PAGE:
Isis and I have 1 mile to the Mt. Tom Spur. One mile until I can take my pack off for a while since I always drop it at the spur to go up Tom. There are a few ups and downs and one more water crossing which is also bridged. My televators are coming in handy with some of the steeper sections. I am aware that there are animal tracks all over the place some are small and rodent like and others are bigger. I know of at least one Pine Martin in the area. Perhaps there are more? Isis and I pass the time on the trail just enjoying the scenery and the peace it offers. It's cold and we are in a cloud but we are happy. I did stop and put her coat on as I did feel that she was chilled. There are a few more steep parts to get through before it levels out by the Mt. Tom Spur. I was thankful to reach that level area as these steeps really put me through my paces. We arrived at the Spur trail at 10:26am and after hanging my pack and grabbing a few snacks, we make our way up the spur. My load is much lighter and I get my feet back under me noticing that my balance is different without my pack in snowshoes. This spur has a little more snow in it so, I am happy to not have the weight and happy to even it out a little. It's another world up close to the summit with only the animal tracks leading off the trail. We arrive at the summit at 10:51am and Isis promptly climbs the cairn buried in the snow. We snap some pictures and play with the Grey Jay's but unfortunately, they do not land on my hand like they use to because of Isis. That's OK, I still like that they visit. 



               There are no views so we head back down and I run into two others heading up. No snowshoes on them but I just let it go. I'm having a really good day. I am sure that we will run into one another throughout the day. So, once we get back down to where I hung my pack, we take a break for more cheese and salami and soup. It's piping hot and I burn my tongue! The Grey Jays had followed us down but again, would not land on my hand. We are on our way to Field when the two other hikers pass us. On the Willey Range Trail, it's starting to be a different story. There is more snow to get through and it's slightly choppy. Choosing to do the loop this way, you are going up hill to Field so, I am taking my time with the elevation gain. I'm just not a fast hiker in winter. I didn't care if I caught up to the others or not. Again, it's a winter wonderland on the trails and in the cloud it is a little colder. Isis and I keep moving slowly up the elevation gain. It takes us about 45 minutes to get to Field from the Tom Spur on the Willey Range Trail. Even with the slow pace, I am making good time. There are no views today from the out look that someone created. No one else is on the summit. Isis and I again snap some pictures and then try and decide which way to go.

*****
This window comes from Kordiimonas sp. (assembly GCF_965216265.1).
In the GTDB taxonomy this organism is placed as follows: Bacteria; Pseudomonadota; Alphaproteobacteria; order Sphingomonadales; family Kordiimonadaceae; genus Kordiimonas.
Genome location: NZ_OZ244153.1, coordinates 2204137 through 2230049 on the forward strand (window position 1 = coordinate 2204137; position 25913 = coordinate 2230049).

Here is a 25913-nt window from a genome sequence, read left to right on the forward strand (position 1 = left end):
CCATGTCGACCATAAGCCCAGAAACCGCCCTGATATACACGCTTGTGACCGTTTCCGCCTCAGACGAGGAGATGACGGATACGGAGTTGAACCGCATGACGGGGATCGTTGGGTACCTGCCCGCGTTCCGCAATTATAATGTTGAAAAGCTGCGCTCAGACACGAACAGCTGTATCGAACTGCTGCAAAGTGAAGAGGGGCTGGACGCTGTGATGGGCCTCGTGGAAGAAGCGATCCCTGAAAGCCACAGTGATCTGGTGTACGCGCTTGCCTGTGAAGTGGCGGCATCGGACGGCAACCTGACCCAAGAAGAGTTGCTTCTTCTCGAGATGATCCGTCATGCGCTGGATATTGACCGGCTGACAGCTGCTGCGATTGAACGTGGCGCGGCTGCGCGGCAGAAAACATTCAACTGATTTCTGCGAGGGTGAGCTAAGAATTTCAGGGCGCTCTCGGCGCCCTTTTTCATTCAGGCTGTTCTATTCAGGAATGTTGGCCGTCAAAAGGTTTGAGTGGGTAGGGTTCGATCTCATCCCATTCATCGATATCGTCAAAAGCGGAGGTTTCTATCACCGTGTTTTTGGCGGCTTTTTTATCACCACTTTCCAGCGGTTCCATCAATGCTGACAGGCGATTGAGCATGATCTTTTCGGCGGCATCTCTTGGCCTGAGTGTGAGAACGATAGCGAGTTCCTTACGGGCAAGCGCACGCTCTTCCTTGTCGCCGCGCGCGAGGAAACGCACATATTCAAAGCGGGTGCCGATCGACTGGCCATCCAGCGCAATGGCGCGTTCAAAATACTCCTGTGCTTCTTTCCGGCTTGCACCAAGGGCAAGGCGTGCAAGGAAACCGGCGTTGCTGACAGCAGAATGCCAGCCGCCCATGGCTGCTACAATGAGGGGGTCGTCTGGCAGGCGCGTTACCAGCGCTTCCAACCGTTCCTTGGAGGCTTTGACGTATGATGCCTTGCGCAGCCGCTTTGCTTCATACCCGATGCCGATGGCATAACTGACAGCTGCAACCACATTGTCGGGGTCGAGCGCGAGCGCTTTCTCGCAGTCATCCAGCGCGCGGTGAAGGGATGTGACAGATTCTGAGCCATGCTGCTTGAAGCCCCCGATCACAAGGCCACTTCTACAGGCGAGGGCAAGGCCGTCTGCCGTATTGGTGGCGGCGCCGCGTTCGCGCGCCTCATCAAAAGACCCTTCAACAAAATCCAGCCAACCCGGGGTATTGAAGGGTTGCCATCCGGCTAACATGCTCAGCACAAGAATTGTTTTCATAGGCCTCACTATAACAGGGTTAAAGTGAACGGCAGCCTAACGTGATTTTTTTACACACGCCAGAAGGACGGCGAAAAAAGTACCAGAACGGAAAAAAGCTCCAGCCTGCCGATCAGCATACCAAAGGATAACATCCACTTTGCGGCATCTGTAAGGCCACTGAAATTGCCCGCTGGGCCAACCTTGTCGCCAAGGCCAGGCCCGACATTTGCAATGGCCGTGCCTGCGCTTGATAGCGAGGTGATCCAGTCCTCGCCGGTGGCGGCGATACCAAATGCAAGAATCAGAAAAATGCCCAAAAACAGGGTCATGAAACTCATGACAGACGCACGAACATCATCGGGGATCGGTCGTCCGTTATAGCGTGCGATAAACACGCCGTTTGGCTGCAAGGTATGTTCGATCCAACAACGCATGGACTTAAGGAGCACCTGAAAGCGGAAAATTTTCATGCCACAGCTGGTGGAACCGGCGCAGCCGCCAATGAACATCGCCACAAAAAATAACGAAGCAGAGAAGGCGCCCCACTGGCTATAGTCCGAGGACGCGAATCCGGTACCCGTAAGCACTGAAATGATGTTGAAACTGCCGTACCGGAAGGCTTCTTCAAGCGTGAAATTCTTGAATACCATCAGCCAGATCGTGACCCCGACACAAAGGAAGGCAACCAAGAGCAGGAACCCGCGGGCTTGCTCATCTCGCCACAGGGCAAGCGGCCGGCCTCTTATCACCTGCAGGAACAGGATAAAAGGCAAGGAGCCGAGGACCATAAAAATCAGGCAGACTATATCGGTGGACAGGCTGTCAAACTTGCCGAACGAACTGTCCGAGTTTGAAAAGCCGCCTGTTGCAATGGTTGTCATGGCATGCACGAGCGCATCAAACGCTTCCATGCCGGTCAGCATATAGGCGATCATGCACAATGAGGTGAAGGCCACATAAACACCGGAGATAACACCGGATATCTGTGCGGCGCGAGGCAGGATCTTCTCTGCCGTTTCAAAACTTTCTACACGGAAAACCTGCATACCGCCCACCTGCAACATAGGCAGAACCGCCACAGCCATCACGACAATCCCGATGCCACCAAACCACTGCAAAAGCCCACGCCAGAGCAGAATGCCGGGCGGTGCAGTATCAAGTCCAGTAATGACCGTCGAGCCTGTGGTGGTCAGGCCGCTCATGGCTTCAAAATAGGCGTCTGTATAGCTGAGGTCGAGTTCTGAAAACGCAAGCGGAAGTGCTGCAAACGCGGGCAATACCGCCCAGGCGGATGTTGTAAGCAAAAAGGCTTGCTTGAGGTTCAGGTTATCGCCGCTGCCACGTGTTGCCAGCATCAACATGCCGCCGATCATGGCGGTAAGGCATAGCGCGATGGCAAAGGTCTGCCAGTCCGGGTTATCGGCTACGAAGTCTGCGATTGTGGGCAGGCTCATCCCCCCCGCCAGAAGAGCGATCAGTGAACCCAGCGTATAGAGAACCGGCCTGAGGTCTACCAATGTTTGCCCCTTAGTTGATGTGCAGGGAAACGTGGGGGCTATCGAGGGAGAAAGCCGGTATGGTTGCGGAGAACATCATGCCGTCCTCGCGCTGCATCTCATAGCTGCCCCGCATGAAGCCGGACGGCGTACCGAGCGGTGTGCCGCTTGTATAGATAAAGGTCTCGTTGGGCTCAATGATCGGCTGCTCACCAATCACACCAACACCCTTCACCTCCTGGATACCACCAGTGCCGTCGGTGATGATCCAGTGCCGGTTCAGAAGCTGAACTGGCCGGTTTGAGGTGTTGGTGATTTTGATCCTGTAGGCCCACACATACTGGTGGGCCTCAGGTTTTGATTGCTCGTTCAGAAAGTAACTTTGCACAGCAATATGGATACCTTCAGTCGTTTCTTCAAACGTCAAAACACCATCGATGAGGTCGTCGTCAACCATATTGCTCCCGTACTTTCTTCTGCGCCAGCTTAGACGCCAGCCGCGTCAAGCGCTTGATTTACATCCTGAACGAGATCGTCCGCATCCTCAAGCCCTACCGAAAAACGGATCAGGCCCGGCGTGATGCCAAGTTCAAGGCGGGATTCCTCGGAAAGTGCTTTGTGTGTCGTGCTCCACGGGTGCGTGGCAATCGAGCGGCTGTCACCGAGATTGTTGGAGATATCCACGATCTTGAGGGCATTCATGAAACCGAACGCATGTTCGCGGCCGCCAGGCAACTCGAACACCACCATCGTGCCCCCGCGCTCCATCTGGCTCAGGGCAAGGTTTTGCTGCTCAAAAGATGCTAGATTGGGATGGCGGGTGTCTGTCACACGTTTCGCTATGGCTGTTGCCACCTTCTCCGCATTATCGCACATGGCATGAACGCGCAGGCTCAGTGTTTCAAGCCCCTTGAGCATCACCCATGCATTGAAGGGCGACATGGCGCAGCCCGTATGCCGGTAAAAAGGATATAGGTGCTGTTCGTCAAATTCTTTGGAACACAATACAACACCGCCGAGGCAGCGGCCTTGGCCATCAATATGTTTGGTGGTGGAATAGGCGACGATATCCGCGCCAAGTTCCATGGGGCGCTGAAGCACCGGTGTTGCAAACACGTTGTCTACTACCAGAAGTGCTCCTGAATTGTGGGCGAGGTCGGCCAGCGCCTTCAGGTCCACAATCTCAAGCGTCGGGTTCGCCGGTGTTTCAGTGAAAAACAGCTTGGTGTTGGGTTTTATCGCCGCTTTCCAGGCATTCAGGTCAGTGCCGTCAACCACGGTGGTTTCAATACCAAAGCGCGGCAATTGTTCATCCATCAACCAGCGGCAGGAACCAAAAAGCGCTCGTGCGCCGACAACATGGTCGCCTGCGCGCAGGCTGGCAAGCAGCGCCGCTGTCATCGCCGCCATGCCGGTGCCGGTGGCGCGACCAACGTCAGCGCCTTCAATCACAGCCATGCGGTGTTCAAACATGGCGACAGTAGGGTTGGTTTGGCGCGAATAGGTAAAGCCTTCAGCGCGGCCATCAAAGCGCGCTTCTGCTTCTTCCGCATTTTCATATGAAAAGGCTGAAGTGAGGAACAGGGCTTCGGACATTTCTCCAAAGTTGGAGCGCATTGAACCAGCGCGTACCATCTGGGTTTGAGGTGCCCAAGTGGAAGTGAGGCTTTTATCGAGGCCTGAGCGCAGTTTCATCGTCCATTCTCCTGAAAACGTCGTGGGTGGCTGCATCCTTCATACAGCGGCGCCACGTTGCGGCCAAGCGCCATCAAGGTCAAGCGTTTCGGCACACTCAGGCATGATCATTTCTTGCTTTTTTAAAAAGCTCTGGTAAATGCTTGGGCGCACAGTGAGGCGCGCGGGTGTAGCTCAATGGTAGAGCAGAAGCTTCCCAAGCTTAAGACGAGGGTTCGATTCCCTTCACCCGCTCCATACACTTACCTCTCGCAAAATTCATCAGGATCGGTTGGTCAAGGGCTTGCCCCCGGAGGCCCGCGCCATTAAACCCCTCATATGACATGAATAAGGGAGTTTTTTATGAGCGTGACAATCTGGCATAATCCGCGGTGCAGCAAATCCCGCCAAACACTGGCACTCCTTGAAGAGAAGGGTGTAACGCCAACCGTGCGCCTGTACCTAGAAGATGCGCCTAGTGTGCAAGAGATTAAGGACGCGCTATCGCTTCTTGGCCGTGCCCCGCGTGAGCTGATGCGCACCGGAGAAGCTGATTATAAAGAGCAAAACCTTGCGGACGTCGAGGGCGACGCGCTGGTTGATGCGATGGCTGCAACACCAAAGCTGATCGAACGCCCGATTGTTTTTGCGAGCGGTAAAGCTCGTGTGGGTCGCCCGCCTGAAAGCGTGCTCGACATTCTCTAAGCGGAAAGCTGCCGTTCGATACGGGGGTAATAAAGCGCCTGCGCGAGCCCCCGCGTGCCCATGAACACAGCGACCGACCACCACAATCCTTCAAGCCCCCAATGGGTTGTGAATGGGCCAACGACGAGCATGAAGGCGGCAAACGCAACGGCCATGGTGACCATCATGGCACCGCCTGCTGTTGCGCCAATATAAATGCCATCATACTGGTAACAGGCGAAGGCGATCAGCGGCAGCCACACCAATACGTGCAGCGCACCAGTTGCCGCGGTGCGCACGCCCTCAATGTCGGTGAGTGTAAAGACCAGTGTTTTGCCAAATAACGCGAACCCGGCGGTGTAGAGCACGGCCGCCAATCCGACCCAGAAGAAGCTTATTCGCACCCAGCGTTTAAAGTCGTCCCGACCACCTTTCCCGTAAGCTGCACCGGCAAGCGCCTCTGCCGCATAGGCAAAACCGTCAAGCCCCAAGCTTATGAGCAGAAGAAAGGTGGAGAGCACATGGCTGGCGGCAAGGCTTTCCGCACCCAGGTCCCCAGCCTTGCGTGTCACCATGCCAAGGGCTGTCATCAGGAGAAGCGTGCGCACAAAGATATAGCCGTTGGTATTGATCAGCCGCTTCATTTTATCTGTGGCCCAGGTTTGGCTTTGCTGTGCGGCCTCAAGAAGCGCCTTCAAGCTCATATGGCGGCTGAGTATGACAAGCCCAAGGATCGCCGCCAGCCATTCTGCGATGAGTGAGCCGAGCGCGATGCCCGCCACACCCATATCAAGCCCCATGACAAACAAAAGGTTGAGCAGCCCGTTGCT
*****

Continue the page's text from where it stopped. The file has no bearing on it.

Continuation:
I lead Isis over to the trail that would lead to Willey. We did start down it and then quickly realized that it needs a lot more snowshoes to love it than the two on my feet. Having such an enjoyable day, I opt to turn back and head for the Avalon Trail. Willey for December will have to wait and I am OK with this. The avalon trail has a decent amount of loose granular on it to make the snowshoes needed still. I am happily staying upright for the moment although I know that some sledding will happen. It always does on this trail. The people we run into on this trail are friendly and even a few more dogs are on their way up too. We had left Field at 12:16pm and making our way down this trail is a rapid decent. After we cleared a few people, as predicted, I land on my butt and start sledding. I even picked up some good speed on a few turns. For the most part though, the snow is too wet and sticky for it and offered a lot of resistance. Still, this is the ideal way to descend a peak in winter sometimes. The trail was at least smoothed out and no longer pocked with boot prints. At the junction of the Avalon trail, we rested for a brief moment. Taking the Avalon Trail cut out a water crossing and a lot of ups and downs. Isis and I were on the final leg back to the Highland Center. The trail passes well under my shoes and we make it to my water crossing. From this crossing, we make great time back to the Depot and back to the car by 2pm. This was exactly what I needed.